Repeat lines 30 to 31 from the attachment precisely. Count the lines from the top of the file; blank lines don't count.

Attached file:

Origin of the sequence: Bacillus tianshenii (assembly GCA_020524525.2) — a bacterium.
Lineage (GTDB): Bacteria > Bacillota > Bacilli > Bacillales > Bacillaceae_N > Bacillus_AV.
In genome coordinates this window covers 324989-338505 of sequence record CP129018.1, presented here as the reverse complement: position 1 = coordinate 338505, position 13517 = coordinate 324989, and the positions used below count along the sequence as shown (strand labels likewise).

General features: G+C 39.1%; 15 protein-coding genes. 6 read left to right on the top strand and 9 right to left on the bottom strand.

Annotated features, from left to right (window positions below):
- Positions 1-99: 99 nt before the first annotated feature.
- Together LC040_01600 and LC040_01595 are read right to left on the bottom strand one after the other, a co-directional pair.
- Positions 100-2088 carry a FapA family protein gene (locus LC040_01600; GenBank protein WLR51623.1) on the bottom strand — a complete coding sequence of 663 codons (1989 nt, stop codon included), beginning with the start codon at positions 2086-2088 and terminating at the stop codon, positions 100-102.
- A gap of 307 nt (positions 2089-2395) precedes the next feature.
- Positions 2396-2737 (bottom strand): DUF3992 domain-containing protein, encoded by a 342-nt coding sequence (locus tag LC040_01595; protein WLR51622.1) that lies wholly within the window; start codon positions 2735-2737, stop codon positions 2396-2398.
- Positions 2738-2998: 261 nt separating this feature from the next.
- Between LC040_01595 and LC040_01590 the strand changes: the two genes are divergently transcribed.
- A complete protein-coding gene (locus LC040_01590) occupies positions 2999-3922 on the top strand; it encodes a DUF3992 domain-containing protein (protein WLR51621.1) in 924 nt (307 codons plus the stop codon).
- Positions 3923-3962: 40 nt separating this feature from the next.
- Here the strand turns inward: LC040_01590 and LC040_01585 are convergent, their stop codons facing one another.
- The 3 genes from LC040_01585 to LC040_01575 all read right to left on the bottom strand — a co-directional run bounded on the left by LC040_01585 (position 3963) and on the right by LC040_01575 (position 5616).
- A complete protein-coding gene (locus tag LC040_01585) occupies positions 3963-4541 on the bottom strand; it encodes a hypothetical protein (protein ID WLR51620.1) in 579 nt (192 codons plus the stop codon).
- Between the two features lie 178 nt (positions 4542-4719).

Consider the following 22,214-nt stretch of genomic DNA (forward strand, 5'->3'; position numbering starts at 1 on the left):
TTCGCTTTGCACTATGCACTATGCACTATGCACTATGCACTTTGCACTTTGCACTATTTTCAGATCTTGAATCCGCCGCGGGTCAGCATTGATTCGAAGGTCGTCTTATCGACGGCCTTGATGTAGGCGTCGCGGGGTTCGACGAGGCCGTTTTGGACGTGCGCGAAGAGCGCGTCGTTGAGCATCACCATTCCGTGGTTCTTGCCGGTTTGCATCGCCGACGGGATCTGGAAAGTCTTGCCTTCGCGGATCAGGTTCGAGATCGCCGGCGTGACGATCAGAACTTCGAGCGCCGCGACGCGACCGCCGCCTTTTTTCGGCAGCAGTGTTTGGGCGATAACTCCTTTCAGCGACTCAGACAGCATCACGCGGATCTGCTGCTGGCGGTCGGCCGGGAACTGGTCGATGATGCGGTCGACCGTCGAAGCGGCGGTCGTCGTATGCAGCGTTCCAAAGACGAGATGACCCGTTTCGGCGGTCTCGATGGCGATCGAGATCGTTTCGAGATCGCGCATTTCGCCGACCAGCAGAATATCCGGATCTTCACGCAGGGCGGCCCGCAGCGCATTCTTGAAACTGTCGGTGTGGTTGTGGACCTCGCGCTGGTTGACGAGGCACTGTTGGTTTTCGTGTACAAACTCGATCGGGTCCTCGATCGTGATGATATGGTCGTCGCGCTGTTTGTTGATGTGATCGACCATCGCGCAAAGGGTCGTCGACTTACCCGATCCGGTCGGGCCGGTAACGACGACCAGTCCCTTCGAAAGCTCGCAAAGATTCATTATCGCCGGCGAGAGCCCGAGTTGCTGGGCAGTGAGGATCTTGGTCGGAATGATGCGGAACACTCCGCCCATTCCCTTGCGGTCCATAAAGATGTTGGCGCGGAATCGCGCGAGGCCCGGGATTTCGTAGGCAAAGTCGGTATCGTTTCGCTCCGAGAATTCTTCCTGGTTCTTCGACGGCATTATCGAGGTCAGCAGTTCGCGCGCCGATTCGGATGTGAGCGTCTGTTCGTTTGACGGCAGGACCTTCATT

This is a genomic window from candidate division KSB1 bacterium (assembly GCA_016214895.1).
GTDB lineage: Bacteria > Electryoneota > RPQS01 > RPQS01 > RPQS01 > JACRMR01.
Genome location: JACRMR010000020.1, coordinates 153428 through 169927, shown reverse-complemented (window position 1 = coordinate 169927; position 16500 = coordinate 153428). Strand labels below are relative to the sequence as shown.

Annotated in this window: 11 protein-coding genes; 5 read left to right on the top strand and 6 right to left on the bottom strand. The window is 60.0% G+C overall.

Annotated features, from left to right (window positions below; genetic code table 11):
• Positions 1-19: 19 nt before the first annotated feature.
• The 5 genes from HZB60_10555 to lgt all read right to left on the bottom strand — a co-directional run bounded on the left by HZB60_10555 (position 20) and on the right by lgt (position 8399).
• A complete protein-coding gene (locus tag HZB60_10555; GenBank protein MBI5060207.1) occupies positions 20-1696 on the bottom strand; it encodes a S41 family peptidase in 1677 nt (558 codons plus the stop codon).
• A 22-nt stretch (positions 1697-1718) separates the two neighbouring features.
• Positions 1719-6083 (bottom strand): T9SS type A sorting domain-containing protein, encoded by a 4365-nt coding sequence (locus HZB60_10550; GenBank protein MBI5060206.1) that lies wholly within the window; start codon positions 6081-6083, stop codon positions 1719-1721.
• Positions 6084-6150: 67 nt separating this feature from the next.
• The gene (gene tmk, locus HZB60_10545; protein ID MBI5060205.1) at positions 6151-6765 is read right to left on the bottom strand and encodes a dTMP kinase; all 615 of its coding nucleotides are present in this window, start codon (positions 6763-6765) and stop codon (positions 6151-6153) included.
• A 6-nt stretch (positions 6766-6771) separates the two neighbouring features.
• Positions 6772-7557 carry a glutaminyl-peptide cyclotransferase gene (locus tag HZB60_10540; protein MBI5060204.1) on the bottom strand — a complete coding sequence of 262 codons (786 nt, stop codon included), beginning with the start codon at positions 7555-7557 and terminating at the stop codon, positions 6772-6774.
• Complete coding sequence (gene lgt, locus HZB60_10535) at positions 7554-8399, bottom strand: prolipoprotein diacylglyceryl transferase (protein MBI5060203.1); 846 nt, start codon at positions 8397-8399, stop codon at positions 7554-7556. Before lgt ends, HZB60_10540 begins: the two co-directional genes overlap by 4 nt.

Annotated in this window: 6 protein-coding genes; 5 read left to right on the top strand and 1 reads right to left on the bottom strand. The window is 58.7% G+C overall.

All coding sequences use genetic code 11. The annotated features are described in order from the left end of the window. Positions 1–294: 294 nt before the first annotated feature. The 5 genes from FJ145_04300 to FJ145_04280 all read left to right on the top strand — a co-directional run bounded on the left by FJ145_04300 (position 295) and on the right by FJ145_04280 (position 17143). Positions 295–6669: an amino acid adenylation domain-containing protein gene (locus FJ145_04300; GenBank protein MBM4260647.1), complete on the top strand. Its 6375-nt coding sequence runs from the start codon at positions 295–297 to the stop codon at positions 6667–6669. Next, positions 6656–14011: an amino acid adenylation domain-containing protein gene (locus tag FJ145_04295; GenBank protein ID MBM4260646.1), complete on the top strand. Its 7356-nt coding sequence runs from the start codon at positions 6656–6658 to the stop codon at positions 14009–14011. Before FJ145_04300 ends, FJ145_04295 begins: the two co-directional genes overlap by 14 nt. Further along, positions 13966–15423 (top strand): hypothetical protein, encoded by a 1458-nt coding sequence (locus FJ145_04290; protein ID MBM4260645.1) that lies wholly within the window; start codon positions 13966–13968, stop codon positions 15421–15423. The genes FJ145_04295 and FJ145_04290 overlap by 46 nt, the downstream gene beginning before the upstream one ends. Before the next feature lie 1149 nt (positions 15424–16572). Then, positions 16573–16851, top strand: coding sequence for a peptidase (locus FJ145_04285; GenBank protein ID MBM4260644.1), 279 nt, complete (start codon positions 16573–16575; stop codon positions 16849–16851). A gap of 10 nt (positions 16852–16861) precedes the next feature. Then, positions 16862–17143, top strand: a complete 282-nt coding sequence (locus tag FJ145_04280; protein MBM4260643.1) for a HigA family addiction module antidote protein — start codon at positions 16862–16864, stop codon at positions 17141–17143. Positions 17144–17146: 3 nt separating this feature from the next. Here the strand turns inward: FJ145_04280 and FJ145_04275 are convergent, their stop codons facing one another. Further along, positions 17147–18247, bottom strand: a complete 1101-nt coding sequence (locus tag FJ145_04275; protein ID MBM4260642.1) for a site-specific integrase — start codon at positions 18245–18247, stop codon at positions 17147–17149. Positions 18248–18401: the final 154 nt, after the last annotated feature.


• Positions 1719-6083 (bottom strand): T9SS type A sorting domain-containing protein, encoded by a 4365-nt coding sequence (locus HZB60_10550; GenBank protein MBI5060206.1) that lies wholly within the window; start codon positions 6081-6083, stop codon positions 1719-1721.
• Positions 6084-6150: 67 nt separating this feature from the next.